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Dark-bellied brent goose

Branta bernicla

All about dark-bellied brent geese

Brent geese are our smallest goose, only a little bigger than a mallard duck, and they fly 3,000 miles to get to the Solent all the way from arctic Siberia.

Brent geese are very social birds that gather in large flocks: they form strong bonds, and tend to migrate in family groups, sticking together year on year.

Their backs are grey-brown, and they have a black neck,  head and bill, with just a small white lacy patch on their neck.

Brent geese eat seagrass, which grows in the sea. You’ll sometimes see them ‘bottoms-up’ in the water feeding on this tasty plant just like a duck. When the seagrass runs out they move onto fields to eat the grass.

As they fly overhead, you can hear them chattering away to each other, making their glorious guttural crrrronk call. Unlike other geese, they don’t tend to fly in V-formations: instead you’ll see streams of them ribboning across the sky.

Brent geese develop their lacy neck band as they mature. In a family group you might notice the youngsters’ neck markings haven’t started to show.

A family of brent geese with the younger goose not yet showing its lacy neck markings

They often get mistaken for Canada geese as this species is also black and white with a white band on their neck. The best way to tell them apart is by their size since brent geese are much smaller: about 56-61cm compared with Canada geese which are around a metre long. The Canada goose’s white neck marking is much more of a bold chinstrap, compared with the delicate lacy band of the brent.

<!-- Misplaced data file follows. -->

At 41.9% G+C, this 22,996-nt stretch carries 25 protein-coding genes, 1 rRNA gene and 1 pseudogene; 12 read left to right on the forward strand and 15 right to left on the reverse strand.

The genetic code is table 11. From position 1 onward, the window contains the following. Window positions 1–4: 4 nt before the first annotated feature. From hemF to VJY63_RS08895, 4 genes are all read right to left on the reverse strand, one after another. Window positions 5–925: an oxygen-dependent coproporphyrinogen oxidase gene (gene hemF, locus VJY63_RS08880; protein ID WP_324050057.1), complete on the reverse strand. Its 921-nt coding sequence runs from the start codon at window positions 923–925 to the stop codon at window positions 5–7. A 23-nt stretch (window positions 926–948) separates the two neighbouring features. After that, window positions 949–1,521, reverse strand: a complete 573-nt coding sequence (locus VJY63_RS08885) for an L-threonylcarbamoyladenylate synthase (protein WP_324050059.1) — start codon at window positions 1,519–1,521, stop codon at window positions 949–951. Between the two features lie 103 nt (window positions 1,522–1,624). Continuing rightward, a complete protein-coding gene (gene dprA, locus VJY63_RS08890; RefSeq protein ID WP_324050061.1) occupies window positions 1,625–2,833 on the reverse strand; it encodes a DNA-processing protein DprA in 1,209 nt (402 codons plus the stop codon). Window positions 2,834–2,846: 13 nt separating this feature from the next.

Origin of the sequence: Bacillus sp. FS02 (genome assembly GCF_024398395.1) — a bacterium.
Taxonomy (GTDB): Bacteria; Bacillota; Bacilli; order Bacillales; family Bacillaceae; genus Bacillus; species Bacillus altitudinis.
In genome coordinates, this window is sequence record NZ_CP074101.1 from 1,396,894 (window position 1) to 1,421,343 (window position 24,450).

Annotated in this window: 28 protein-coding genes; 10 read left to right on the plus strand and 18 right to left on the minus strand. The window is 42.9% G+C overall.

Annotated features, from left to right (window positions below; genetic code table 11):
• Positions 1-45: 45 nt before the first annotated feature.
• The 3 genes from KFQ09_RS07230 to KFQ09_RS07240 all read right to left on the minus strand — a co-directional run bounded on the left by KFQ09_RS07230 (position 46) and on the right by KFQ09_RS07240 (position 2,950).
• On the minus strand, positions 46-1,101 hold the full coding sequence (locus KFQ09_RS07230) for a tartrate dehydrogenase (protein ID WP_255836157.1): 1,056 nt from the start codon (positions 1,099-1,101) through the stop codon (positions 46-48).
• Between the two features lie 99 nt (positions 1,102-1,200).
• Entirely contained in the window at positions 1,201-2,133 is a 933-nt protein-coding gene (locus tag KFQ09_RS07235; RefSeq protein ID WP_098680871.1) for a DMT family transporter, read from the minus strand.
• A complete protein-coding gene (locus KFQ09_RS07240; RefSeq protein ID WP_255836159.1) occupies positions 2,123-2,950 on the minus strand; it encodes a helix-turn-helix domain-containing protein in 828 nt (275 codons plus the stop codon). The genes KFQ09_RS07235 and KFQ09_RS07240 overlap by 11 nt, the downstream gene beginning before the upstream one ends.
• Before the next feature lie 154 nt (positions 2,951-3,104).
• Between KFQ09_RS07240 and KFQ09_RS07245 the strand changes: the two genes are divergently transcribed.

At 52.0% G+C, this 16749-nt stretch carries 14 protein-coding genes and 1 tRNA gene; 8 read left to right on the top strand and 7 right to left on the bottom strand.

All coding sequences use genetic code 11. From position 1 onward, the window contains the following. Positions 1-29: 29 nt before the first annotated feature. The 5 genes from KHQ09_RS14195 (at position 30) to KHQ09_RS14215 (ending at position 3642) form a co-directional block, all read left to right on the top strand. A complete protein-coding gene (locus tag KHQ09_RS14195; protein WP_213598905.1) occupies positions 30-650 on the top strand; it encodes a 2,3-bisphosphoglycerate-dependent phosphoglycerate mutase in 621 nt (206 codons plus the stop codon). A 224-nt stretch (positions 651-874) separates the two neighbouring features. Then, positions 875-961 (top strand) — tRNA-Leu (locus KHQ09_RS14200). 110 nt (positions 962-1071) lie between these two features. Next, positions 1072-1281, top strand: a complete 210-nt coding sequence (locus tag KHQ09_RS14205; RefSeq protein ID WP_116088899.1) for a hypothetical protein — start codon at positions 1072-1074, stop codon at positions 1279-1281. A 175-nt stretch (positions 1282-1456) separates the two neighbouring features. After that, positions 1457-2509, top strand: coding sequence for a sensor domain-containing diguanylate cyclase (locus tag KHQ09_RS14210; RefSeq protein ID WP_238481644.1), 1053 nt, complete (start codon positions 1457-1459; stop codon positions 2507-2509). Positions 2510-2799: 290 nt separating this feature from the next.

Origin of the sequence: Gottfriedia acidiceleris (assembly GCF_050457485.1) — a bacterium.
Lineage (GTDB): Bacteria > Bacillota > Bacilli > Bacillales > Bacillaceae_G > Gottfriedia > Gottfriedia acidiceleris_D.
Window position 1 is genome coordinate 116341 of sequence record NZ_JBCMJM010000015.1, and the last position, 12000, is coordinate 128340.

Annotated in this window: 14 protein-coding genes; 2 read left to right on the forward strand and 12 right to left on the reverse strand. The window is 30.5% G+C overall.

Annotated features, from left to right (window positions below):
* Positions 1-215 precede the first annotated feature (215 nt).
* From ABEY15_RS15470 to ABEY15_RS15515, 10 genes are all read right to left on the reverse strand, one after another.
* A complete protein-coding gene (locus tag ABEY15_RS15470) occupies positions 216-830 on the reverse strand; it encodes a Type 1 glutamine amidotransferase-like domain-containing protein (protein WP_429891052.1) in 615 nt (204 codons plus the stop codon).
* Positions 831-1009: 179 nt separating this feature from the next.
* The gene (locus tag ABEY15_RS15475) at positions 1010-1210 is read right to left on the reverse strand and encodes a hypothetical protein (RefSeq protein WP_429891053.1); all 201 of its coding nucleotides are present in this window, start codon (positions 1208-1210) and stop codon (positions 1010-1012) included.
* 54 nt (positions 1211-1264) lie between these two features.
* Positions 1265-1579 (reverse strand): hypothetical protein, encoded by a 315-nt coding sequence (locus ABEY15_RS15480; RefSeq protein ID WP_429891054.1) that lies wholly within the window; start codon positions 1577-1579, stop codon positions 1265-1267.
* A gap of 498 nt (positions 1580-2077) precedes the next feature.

A comparison between the smaller brent goose and the larger Canada goose

A brent goose and a much larger Canada goose with a bolder chin strap

The word ‘brent’ comes from the Anglo-Saxon word for ‘burnt’, and the name ‘brent goose’ refers to the smoky hue of the bird’s plumage And there is a link between brent geese and Brent oil. The name of the oilfield comes from Shell’s policy of naming all its oilfields after birds: in this case, the brent goose.

Local spotlight

Dark-bellied brent geese start to arrive along the Solent in October and by January there are around 25,000 of these amazing geese – that’s an astonishing 10% of the global population.

Conservation status

Brent geese are amber listed in the UK. 

They are a qualifying feature for the Special Protection Areas in Solent and Southampton Water, Portsmouth Harbour and Chichester and Langstone Harbours  – that means, when the sites were designated, a nationally significant number of them used these coastlines in the winter.

Did you know?

One dark-bellied goose fitted with a GPS tag in Essex was recorded as spending 2 months in Northern Germany after leaving the UK in March, before covering 1134 miles in just 60 hours to reach Russia in late May. What an extraordinary journey!